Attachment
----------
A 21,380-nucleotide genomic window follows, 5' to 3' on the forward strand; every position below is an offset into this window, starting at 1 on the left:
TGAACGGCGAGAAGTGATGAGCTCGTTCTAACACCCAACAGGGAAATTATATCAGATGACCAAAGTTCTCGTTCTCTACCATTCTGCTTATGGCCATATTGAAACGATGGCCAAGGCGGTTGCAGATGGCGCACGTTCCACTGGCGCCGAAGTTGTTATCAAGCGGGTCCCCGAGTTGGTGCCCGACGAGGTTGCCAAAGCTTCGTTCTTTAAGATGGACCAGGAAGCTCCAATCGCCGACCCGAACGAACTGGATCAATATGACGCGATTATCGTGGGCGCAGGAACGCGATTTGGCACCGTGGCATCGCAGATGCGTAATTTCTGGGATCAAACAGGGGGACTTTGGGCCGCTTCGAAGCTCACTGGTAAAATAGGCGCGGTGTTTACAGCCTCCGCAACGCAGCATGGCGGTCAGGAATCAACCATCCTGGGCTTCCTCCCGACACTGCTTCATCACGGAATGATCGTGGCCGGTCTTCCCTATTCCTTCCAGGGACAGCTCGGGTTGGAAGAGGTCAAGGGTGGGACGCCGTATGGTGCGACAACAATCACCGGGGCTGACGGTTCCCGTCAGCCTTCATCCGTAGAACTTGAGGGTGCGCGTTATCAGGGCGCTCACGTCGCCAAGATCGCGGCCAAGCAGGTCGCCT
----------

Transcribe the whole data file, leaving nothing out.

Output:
A 21,380-nucleotide genomic window follows, 5' to 3' on the forward strand; every position below is an offset into this window, starting at 1 on the left:
TGAACGGCGAGAAGTGATGAGCTCGTTCTAACACCCAACAGGGAAATTATATCAGATGACCAAAGTTCTCGTTCTCTACCATTCTGCTTATGGCCATATTGAAACGATGGCCAAGGCGGTTGCAGATGGCGCACGTTCCACTGGCGCCGAAGTTGTTATCAAGCGGGTCCCCGAGTTGGTGCCCGACGAGGTTGCCAAAGCTTCGTTCTTTAAGATGGACCAGGAAGCTCCAATCGCCGACCCGAACGAACTGGATCAATATGACGCGATTATCGTGGGCGCAGGAACGCGATTTGGCACCGTGGCATCGCAGATGCGTAATTTCTGGGATCAAACAGGGGGACTTTGGGCCGCTTCGAAGCTCACTGGTAAAATAGGCGCGGTGTTTACAGCCTCCGCAACGCAGCATGGCGGTCAGGAATCAACCATCCTGGGCTTCCTCCCGACACTGCTTCATCACGGAATGATCGTGGCCGGTCTTCCCTATTCCTTCCAGGGACAGCTCGGGTTGGAAGAGGTCAAGGGTGGGACGCCGTATGGTGCGACAACAATCACCGGGGCTGACGGTTCCCGTCAGCCTTCATCCGTAGAACTTGAGGGTGCGCGTTATCAGGGCGCTCACGTCGCCAAGATCGCGGCCAAGCAGGTCGCCT